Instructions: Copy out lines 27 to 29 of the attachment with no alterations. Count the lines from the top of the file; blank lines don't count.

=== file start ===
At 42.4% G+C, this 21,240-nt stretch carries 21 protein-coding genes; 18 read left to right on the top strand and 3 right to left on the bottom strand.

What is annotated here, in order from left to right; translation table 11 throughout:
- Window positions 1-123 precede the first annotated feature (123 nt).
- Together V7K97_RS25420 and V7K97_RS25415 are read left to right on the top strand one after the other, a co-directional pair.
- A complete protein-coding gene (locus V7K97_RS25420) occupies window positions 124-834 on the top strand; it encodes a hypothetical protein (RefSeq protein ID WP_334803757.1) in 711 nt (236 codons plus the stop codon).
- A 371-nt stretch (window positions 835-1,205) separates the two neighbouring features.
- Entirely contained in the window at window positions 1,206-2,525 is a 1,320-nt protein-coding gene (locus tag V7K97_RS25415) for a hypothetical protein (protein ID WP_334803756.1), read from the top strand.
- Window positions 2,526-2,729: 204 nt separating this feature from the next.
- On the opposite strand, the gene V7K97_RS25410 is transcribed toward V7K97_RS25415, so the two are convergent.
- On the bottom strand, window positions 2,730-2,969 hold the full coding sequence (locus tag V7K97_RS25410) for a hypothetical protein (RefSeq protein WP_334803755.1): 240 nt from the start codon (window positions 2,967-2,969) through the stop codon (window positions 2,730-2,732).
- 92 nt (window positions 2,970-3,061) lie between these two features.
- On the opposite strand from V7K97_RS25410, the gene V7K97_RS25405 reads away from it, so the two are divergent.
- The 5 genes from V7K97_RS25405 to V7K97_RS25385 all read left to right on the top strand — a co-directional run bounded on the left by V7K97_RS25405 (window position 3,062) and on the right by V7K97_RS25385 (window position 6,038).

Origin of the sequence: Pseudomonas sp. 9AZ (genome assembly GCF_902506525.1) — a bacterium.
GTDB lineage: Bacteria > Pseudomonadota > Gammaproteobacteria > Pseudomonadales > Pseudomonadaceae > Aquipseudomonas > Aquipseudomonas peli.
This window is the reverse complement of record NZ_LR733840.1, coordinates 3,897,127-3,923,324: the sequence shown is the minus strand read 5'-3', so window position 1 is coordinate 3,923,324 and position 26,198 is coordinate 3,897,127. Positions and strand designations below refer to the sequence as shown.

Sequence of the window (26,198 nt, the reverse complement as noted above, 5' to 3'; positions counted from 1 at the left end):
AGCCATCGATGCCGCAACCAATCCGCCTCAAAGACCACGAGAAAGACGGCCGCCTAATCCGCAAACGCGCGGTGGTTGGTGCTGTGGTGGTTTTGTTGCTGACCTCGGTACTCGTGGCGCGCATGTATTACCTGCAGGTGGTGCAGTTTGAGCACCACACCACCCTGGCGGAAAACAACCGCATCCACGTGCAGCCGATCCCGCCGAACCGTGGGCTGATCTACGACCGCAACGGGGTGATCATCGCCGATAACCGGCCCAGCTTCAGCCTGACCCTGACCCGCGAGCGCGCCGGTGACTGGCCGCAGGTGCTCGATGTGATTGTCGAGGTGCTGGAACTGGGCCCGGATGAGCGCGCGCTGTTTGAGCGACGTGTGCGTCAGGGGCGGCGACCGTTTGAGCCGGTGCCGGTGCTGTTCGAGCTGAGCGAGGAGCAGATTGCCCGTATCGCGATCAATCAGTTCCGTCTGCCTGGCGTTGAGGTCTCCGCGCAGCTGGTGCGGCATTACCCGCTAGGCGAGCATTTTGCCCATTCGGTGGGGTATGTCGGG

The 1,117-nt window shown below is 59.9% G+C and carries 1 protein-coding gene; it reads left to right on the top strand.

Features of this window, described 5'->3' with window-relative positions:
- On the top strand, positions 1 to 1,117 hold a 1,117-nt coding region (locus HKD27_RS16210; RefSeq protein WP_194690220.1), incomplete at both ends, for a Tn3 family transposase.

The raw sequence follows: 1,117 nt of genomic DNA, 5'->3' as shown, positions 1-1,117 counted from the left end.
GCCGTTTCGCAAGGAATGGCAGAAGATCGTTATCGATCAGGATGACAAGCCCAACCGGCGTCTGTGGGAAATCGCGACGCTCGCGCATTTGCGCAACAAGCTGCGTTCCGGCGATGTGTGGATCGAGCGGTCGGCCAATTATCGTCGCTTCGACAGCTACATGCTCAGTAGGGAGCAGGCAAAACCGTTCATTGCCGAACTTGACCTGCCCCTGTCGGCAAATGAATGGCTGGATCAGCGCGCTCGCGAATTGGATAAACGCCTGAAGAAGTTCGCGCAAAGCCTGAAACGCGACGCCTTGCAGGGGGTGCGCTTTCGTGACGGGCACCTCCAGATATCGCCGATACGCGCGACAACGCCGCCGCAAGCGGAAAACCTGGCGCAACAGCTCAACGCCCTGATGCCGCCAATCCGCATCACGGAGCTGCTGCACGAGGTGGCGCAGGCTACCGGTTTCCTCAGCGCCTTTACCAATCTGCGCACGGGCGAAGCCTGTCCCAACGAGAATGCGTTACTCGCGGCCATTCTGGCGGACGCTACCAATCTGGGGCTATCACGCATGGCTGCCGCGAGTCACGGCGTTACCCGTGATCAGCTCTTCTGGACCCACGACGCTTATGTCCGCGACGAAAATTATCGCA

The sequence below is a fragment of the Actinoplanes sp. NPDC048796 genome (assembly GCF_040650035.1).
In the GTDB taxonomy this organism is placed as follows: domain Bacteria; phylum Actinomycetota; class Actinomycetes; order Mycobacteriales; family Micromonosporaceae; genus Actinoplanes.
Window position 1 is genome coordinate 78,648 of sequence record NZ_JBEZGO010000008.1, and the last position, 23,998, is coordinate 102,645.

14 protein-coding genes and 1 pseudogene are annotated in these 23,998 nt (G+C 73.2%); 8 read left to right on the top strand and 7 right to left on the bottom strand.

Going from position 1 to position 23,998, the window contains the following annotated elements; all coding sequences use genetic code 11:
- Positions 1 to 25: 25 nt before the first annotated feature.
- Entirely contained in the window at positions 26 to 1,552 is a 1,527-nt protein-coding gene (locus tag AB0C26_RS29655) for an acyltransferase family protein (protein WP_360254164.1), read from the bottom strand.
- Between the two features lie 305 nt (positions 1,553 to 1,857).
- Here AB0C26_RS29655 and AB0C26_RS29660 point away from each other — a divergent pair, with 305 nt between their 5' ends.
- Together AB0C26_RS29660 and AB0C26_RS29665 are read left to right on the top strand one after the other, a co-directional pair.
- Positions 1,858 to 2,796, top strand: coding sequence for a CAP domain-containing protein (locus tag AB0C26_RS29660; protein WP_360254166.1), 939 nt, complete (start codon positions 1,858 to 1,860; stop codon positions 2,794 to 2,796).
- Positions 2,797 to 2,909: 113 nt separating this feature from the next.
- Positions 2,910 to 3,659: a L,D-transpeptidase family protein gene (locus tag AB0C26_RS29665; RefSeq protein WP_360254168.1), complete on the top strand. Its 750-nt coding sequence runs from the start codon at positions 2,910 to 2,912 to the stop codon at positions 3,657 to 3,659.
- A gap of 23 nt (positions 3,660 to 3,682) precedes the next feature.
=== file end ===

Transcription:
14 protein-coding genes and 1 pseudogene are annotated in these 23,998 nt (G+C 73.2%); 8 read left to right on the top strand and 7 right to left on the bottom strand.

Going from position 1 to position 23,998, the window contains the following annotated elements; all coding sequences use genetic code 11:
- Positions 1 to 25: 25 nt before the first annotated feature.